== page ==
To avoid confounding cardiovascular effects caused by differing levels of circulating estrogen through various stages in cycling female rats, we purposely selected male animals in the present study. In addition, a number of previous studies on the rapid cardiovascular effects of estrogen in the RVLM [13] or other central autonomic nuclei [13, 40] were done in male rats. PPT and DPN are reported to be a useful experimental tool to study the differences in structure and biological functions of ERα and ERβ [17, 41, 42]. The selectivity of nonsteroidal estrogen, PPT and DPN as respective ERα and ERβ agonist has been documented [17, 41, 42]. PPT and DPN exhibits a relative high selectivity toward ERα and ERβ, respectively, when compared with some phytoestrogens such as genistein and coumestrol [43]. We also realize that this study was conducted under an anesthetic condition that may be a major confounding factor to the observed cardiovascular responses. This possibility, however, is deem unlikely since we demonstrated previously [19, 20] that the anesthetic maintenance scheme (i.e., propofol at 20–30 mg/kg/h) used in this study has no discernible effect on the sympathetic vasomotor outflow from the RVLM, and hence baseline MSAP and HR [21].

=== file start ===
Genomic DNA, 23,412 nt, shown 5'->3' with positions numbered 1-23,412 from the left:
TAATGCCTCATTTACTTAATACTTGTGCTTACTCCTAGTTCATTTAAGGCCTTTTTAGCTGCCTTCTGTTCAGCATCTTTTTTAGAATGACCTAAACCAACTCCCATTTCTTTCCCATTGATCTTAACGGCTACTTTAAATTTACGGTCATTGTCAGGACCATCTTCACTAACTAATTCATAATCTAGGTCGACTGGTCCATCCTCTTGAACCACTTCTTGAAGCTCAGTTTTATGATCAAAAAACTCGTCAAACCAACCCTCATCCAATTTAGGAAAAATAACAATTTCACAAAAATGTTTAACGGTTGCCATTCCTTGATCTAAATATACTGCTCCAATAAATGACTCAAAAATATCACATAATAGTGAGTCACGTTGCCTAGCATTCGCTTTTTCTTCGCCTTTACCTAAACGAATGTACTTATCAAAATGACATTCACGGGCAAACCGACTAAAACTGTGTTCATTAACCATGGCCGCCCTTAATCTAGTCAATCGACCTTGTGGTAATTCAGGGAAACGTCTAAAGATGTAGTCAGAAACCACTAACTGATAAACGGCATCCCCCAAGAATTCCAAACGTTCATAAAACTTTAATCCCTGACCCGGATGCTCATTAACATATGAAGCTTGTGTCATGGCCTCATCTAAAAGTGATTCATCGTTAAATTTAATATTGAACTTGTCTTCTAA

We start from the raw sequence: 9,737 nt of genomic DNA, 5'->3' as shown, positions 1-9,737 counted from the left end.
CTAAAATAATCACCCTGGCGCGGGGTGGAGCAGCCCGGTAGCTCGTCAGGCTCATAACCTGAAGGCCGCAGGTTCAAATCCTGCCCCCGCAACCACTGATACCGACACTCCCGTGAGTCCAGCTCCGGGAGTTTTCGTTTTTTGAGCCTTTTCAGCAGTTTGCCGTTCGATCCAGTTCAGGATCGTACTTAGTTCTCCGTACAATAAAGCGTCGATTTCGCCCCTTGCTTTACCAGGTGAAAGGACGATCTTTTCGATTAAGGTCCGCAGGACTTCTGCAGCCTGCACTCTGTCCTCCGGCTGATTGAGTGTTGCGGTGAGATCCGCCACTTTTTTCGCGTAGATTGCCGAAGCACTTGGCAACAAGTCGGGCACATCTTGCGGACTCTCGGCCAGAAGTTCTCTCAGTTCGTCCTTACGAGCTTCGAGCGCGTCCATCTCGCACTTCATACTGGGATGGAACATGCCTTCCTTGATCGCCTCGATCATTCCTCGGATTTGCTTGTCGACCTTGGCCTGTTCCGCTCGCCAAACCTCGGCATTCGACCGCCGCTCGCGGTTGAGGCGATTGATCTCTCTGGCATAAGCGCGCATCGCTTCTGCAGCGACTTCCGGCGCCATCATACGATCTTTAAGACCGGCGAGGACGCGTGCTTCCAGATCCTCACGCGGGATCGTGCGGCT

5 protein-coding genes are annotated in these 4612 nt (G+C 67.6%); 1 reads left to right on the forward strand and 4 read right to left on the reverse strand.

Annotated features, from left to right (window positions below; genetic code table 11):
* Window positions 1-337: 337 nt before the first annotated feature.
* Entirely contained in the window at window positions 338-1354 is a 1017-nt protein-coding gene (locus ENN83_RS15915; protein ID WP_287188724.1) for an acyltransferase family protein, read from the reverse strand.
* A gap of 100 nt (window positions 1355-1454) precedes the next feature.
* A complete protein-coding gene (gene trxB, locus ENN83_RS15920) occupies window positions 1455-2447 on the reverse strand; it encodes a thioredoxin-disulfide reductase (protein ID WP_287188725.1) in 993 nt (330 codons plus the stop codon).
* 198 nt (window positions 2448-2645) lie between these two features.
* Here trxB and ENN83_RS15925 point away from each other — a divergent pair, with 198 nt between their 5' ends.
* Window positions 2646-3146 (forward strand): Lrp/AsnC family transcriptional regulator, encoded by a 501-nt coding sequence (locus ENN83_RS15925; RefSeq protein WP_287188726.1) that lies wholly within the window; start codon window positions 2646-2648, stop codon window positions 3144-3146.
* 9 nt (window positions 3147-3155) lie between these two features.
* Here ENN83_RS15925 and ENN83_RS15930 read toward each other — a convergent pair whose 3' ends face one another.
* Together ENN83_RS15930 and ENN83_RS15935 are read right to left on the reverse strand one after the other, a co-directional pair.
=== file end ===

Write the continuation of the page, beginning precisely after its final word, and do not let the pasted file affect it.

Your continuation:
In conclusion, our results demonstrate that the E2β in the RVLM elicited short-term non-genomic cardiovascular inhibitory effects via activation of ERβ. Furthermore, NO derived from iNOS may contribute to central vasodepressor effects after activation of ERβ in the RVLM.

Declarations

Acknowledgements

This study was supported by Tajen research grants 96059 from the Tajen University, Pingtung, Taiwan, Republic of China.

Authors’ Affiliations

(1)
Department of Pharmacy & Graduate Institute of Pharmaceutical Technology, Tajen University